Unhappy families are the theme of these two imaginative young adult novels from B.C. writers Julie Burtinshaw and James Heneghanłthe kind of unhappy families that force young people to fend for themselves emotionally and physically; that disenfranchise rather than empower these young people and force them to take on adult responsibilities because the grownups in their lives fail to meet their obligations.
Fourteen-year-old David Garrett has had to cope with his mother's descent into an overwhelming clinical depression, becoming the primary caregiver for his younger sister, Laura, while also trying to understand why his mother has changed and is unable to get out of bed, make meals, and is prone to crying bouts. He's got no one to turn tołnot even his father. Unable to cope with his wife's depression, his father had moved out and also moved on to a new relationship with another woman. David is angry; he's just a kid and doesn't think that he should have to look after his mother or Laura by himself. His father seems to think his role is to provide weekend relief, although when Elizabeth Garrett becomes totally incapacitated by her depression, he springs into action, arranging to send the kids to stay with their Aunt Jennifer on Fern Island in remote Desolation Sound, British Columbia.
David doesn't expect to like Fern Island or his Aunt Jennifer but he soon changes his tune when he discovers that Aunt Jennifer just wants him to enjoy himselfłto be a fourteen-year-old boy in an exciting new place for the summer. She takes on the responsibilities of looking after both children, and lets David set out on his ownłto explore the island, fish, gather clams, swim and watch Orca whales. Just as tensions begin to ease up, and David and Laura learn to let out the anger they've bottled up inside themselves while they were trying to cope with their mother's illness, their father comes for a visit, bringing his new girlfriend Kathleen. David's anger erupts all over again and his father decides that he's had enough and is going to take the kids back to Toronto in order to make them realize that he's only got their best interests at heart. David and Laura respond by running away.
Burtinshaw's second novel is a tough readłtough because it's hard to watch kids get tangled up in the messes that adults so often make of their lives. Adrift is a pointed tale of what happens when adults forgo their responsibilities. And while she's quick to show that not all adults are irresponsiblełAunt Jennifer is warm and willing to look after the children in her carełeven she finds her hands tied and is ultimately helpless to act in the children's best interests. Burtinshaw is to be particularly commended for how she conveys David's anger. The boy is so profound disturbed that he can't disburden himself to anyonełneither to friends nor caring adults. Here is a powerful portrait of a teen trying to cope as best he can. Burtinshaw manages to end the novel on a positive note without wrapping things up too neatly. Adrift is both a good read and a thoughtfully conceived fiction for teens.
James Heneghan's Flood is also the story of an unhappy family. Andy Flynn finds himself at the mercy of adults after the death of his mother and stepfather. His rigidly cold aunt Mona has come to take him across Canada to live with her and his uncle Hugh, relatives he has never met before from Halifax, Nova Scotia. Most surprising of all, Andy learns, is that his father, who was supposed to have died when Andy was just a baby, is alive and well and also living in Halifax. Andy makes up his mind during the flight that he is not going to be stuck with Aunt Mona and, having wheedled his father's whereabouts out of his opinionated aunt, he decides to run away and does.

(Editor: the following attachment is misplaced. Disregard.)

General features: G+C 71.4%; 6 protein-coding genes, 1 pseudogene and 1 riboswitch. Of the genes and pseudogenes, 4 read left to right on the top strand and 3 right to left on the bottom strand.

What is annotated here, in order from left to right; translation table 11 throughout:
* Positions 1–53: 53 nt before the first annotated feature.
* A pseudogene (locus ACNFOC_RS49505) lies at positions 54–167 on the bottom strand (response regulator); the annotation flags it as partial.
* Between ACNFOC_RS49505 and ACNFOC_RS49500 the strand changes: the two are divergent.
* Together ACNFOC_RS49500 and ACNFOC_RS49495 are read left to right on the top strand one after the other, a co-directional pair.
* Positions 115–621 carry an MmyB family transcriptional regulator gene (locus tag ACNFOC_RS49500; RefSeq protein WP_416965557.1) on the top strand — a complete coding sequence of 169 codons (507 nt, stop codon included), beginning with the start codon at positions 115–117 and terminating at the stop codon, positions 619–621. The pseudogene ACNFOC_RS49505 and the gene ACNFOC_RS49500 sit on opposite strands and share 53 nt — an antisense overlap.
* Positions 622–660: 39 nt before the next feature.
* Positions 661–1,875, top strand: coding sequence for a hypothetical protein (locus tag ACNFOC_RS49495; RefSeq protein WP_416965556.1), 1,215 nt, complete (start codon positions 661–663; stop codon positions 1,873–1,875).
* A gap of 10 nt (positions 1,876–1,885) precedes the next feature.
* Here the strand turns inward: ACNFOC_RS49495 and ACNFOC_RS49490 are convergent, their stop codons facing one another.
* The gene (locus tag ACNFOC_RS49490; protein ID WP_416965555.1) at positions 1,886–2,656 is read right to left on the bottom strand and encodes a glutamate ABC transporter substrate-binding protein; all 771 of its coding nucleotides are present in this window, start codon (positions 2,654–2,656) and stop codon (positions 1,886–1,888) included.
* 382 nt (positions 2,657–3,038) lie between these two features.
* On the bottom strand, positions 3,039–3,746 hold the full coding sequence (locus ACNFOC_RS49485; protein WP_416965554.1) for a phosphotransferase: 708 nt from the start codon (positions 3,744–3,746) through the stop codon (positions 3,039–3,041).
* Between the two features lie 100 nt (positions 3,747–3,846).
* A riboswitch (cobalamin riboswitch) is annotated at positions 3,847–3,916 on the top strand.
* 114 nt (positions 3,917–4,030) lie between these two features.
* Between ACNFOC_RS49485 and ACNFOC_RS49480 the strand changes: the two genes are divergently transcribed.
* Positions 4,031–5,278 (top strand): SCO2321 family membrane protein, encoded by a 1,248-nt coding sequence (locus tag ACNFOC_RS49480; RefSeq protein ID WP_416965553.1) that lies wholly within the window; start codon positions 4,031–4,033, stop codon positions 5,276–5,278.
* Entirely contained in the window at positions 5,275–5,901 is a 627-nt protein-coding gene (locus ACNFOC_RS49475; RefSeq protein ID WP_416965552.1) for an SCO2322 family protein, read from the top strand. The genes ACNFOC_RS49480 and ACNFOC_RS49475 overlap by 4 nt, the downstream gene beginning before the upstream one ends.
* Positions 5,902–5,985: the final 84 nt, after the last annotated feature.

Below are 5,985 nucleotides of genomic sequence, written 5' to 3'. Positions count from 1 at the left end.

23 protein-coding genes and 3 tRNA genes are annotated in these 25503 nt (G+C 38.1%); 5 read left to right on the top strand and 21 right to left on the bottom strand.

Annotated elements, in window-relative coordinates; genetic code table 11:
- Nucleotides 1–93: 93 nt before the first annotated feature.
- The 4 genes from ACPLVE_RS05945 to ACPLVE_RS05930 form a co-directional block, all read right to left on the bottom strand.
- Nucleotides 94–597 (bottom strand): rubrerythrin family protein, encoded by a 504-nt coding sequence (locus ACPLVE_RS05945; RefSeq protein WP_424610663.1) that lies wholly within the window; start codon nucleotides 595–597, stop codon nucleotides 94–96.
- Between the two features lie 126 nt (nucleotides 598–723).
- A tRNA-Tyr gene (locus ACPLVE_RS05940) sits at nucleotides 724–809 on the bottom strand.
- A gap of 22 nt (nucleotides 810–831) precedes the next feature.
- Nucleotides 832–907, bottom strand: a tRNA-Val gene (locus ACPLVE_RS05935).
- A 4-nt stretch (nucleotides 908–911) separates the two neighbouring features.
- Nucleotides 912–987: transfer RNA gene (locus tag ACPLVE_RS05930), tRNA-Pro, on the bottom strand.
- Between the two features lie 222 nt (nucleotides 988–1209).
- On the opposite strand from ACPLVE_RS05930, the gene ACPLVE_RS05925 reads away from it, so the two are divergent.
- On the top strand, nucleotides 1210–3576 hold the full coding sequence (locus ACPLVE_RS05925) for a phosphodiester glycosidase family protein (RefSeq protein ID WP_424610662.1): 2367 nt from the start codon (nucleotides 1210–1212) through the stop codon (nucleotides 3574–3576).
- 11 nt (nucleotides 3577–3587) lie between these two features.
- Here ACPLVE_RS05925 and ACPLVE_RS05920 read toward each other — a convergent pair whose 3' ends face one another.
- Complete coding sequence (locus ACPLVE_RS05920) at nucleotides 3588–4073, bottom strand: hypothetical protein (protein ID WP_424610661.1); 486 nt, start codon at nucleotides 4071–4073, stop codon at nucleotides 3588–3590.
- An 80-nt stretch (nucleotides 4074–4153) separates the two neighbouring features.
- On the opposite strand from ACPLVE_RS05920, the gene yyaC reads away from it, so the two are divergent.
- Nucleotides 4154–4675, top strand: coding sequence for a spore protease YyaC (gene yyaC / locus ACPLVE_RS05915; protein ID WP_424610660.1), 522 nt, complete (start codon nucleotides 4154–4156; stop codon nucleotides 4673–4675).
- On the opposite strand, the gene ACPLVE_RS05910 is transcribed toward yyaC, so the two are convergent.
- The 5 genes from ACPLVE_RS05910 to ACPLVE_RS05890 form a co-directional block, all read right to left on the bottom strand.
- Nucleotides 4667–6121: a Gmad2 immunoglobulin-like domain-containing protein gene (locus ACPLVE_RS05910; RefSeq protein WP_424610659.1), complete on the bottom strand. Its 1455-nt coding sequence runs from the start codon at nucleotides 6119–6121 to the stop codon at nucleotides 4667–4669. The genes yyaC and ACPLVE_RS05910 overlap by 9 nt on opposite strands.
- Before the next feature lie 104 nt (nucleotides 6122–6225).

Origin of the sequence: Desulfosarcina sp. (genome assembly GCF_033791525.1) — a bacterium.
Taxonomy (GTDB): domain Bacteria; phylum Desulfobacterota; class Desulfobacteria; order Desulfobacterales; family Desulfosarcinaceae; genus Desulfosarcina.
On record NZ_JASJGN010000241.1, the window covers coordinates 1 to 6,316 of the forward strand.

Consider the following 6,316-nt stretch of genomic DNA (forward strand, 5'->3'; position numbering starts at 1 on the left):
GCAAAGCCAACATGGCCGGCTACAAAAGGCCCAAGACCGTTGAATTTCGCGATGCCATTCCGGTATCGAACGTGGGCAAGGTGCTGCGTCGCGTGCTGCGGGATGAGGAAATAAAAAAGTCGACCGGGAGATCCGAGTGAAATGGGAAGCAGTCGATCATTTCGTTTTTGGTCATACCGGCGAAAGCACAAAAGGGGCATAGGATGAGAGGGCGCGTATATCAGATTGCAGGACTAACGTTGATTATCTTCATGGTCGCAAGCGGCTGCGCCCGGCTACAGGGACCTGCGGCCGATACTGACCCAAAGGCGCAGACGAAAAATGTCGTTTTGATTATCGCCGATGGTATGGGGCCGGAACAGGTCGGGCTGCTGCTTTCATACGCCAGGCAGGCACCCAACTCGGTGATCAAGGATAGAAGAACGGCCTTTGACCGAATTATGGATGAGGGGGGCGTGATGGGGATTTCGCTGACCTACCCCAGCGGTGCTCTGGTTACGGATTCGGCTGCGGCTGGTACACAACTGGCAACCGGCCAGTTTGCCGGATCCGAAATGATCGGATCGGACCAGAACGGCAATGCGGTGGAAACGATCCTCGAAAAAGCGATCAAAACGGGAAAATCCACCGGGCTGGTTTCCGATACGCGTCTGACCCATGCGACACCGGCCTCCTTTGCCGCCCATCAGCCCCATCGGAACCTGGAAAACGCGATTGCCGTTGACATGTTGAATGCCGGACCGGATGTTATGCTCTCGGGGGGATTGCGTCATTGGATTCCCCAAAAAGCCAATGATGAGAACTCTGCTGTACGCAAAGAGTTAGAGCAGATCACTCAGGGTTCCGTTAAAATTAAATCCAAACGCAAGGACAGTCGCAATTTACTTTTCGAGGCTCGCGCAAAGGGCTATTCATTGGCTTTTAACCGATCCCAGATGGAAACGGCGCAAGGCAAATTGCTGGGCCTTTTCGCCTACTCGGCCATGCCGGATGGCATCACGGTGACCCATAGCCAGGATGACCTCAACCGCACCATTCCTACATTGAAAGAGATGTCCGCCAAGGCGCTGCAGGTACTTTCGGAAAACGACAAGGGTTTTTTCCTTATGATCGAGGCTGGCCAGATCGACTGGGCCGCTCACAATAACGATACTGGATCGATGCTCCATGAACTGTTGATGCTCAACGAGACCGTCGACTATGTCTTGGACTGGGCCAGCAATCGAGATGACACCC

But Vinny Flynn isn't the white knight Andy so desperately needs to cope with his mother's death and his sense of abandonment. He's a boozer who can't hold down a proper job, lives in a rundown flea-bag hotel infested with cockroaches as well as the odd rat, sells stale cigarettes and whisky on the streets, is in debt to a pair of mafia thugs and has no notion of how to look after an 11-year-old boy. Andy soon realizes that he's got to take responsibility for himself. He tries his best: He tries to turn Vinny into a good father. He tries to get Vinny to provide the kind of life he was accustomed to in Vancouver. But Vinny isn't able to, ultimately, and for every promise he makes, he breaks another.
When a run-in with the mob leaves him with a broken leg, he calls in Aunt Mona. Andy is determined not to get along with his stiffly starched aunt, but, after recovering from a nasty flu, he begins slowly to give way. He discovers that what makes a good home and a loving family are adults who care and are willing to make sure that children can be free to act their age.
What is wonderful about Flood is that Heneghan shows us the life that Andy and Vinny live almost entirely from Andy's perspectivełit's only afterwards, with Aunt Mona's arrival that we see the extent to which Andy was neglected under Vinny's care. It's subtle and more powerful for not being an in-your-face portrayal.
Finally, there's a side to Flood that is whimsical and charming. Heneghan has a group of Sheehogue, the fairy folk of Celtic mythology, travel with Andy from one coast to the other, acting as guardian spirits. Vinny, a fine storyteller himself, is for all his faults a great believer in the fairy folk and even leaves out nightly offerings to appease them. It's a wonderful touch in this powerful and provocative novel about parental responsibility.
Jeffrey Canton is editor of the children's books section in Books in Canada.